By Ruth D’Alessandro, The Wildlife Gardener The Wildlife Gardeners have had enough of cutting mixed hedgerows. We want to get out. It’s September, it has been raining, it’s warm, it must be time for mushrooms! We headed to woodlands on the Surrey/Kent border where we had surreptitiously followed a wicker-basket-and-knife-bearing German couple last year. And we were not disappointed. The first fungi were entertaining rather than edible. Just what are these funny little grey Halma-piece shaped mushrooms?
And this beautiful shining white one looks tempting:
…until you notice the volva (cup-shaped sheath) at its base. Although a volva is visible on the edible Caesar’s mushroom (Amanita caesarea), deadly Death Caps (Amanita phalloides) and Destroying Angels (Amanita virosa) have volvae, and for that reason I wouldn’t consider touching this mushroom. By the speckledy crackling on its cap, I’m guessing that this too is an Amanita species, and if one of our readers ID’d it as a Destroying Angel I wouldn’t be at all surprised. But all was not poison and destruction. As we wandered deep into the wood through bracken and wild bilberry bushes, we came across the occasional oak tree among the beeches and pines. And under these, we found the ultimate mushroom hunters’ prize: ceps!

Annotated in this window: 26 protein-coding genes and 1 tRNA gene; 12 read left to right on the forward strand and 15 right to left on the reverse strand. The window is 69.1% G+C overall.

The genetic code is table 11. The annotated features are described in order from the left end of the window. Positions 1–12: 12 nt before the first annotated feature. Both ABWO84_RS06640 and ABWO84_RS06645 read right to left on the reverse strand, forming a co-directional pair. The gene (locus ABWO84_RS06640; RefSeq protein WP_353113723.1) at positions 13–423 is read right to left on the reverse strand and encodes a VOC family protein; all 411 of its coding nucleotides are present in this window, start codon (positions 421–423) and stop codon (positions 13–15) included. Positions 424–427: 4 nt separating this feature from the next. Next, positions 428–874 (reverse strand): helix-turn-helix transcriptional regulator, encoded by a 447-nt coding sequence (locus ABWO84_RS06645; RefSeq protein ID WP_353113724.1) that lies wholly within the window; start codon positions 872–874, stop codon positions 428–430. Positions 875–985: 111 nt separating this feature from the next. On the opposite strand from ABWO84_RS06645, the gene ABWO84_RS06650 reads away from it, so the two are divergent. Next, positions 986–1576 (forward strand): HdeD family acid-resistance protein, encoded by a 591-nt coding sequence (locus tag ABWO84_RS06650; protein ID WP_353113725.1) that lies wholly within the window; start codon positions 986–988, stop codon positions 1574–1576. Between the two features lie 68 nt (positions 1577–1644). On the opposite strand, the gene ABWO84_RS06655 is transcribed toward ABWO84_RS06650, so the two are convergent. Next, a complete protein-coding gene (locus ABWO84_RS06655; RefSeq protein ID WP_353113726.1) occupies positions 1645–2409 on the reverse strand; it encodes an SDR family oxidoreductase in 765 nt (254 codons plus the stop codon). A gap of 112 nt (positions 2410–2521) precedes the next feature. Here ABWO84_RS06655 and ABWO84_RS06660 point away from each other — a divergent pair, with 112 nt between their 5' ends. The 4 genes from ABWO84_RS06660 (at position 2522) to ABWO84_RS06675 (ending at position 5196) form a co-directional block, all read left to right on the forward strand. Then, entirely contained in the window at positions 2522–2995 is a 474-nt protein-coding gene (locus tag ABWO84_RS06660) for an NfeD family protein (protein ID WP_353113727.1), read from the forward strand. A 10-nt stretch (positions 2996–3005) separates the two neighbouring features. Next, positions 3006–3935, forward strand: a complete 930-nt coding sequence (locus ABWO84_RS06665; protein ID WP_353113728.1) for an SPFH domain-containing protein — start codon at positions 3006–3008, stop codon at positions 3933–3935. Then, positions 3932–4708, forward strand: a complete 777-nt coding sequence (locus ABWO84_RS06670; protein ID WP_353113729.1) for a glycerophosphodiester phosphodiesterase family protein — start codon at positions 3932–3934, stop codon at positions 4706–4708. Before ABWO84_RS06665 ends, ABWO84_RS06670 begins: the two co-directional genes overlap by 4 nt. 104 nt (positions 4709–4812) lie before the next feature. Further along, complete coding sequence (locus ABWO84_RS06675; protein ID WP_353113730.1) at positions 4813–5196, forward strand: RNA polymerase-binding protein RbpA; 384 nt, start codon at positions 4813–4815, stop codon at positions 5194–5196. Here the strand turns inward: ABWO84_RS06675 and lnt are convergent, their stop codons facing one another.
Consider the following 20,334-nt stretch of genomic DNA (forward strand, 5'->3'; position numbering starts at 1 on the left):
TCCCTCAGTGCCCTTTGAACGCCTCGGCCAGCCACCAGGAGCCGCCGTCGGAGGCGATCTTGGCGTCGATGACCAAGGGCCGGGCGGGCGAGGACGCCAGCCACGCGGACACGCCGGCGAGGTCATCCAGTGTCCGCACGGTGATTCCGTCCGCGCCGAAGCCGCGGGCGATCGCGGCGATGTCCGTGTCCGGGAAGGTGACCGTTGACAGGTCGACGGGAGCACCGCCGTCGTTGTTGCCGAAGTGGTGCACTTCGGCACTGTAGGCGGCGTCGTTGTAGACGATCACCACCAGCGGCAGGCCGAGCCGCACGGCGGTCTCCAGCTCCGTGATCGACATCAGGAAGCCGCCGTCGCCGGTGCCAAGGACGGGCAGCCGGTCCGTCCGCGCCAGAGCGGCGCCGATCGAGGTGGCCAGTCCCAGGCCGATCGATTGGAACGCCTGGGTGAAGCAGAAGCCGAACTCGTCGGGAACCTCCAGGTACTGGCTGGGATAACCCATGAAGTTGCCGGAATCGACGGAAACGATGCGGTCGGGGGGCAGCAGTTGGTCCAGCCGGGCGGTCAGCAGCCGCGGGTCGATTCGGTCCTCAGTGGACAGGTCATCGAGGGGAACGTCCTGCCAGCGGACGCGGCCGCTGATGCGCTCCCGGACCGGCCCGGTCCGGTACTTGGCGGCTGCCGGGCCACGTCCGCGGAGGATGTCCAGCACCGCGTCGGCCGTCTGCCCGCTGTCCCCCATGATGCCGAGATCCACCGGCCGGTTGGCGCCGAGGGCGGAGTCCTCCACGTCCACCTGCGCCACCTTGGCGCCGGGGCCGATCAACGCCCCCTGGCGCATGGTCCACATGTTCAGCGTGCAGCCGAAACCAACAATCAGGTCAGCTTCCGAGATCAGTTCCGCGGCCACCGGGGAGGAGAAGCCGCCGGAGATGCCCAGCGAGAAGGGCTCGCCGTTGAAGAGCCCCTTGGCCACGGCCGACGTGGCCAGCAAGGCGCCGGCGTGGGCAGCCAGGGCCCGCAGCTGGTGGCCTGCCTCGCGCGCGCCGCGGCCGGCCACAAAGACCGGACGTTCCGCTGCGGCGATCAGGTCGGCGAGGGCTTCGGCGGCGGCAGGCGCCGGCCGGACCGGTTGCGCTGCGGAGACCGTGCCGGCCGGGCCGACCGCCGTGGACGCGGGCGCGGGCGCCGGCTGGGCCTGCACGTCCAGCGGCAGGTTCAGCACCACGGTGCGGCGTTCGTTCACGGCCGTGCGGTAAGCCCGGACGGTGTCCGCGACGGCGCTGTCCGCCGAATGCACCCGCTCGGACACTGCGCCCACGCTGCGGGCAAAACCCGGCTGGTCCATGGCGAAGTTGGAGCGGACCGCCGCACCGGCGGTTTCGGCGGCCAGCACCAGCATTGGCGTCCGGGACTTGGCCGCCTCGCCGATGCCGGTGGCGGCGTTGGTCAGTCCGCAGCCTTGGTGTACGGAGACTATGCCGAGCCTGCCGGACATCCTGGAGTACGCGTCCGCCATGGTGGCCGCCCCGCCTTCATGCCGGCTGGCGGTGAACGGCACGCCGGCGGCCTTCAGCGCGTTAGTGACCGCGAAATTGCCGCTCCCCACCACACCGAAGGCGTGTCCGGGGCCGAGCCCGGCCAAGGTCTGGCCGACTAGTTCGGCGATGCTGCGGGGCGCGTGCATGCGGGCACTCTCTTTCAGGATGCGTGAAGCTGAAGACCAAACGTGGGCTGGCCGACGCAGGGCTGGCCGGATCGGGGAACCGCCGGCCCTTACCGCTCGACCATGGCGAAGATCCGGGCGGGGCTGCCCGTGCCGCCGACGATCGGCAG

Ceps, porcini or penny bun mushrooms (Boletus edulis) are big, meaty, earthy, utterly delicious mushrooms, beloved of Italians and foodies at London’s Borough Market (who pay